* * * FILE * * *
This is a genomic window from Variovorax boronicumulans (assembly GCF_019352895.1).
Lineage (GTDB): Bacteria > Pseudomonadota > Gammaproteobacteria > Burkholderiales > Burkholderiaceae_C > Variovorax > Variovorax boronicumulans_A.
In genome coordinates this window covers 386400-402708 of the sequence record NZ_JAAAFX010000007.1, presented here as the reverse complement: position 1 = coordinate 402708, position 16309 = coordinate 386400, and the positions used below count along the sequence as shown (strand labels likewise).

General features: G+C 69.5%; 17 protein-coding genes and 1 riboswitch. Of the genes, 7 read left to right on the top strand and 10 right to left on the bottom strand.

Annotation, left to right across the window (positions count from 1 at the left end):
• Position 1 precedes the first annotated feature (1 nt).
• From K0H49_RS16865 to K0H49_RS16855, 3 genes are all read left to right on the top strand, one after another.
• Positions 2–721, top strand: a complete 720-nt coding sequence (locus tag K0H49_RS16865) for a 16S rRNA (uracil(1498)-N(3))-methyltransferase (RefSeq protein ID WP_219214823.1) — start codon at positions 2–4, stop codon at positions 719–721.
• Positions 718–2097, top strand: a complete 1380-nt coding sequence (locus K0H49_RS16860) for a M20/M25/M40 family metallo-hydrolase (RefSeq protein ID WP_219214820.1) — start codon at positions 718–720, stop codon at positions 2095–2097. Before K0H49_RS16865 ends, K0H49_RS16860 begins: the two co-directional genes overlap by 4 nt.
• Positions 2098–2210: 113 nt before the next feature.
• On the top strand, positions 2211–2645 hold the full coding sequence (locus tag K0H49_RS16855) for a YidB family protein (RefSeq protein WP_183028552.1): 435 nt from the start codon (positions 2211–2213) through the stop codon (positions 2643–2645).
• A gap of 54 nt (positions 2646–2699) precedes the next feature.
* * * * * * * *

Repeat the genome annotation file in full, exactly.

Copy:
This is a genomic window from Variovorax boronicumulans (assembly GCF_019352895.1).
Lineage (GTDB): Bacteria > Pseudomonadota > Gammaproteobacteria > Burkholderiales > Burkholderiaceae_C > Variovorax > Variovorax boronicumulans_A.
In genome coordinates this window covers 386400-402708 of the sequence record NZ_JAAAFX010000007.1, presented here as the reverse complement: position 1 = coordinate 402708, position 16309 = coordinate 386400, and the positions used below count along the sequence as shown (strand labels likewise).

General features: G+C 69.5%; 17 protein-coding genes and 1 riboswitch. Of the genes, 7 read left to right on the top strand and 10 right to left on the bottom strand.

Annotation, left to right across the window (positions count from 1 at the left end):
• Position 1 precedes the first annotated feature (1 nt).
• From K0H49_RS16865 to K0H49_RS16855, 3 genes are all read left to right on the top strand, one after another.
• Positions 2–721, top strand: a complete 720-nt coding sequence (locus tag K0H49_RS16865) for a 16S rRNA (uracil(1498)-N(3))-methyltransferase (RefSeq protein ID WP_219214823.1) — start codon at positions 2–4, stop codon at positions 719–721.
• Positions 718–2097, top strand: a complete 1380-nt coding sequence (locus K0H49_RS16860) for a M20/M25/M40 family metallo-hydrolase (RefSeq protein ID WP_219214820.1) — start codon at positions 718–720, stop codon at positions 2095–2097. Before K0H49_RS16865 ends, K0H49_RS16860 begins: the two co-directional genes overlap by 4 nt.
• Positions 2098–2210: 113 nt before the next feature.
• On the top strand, positions 2211–2645 hold the full coding sequence (locus tag K0H49_RS16855) for a YidB family protein (RefSeq protein WP_183028552.1): 435 nt from the start codon (positions 2211–2213) through the stop codon (positions 2643–2645).
• A gap of 54 nt (positions 2646–2699) precedes the next feature.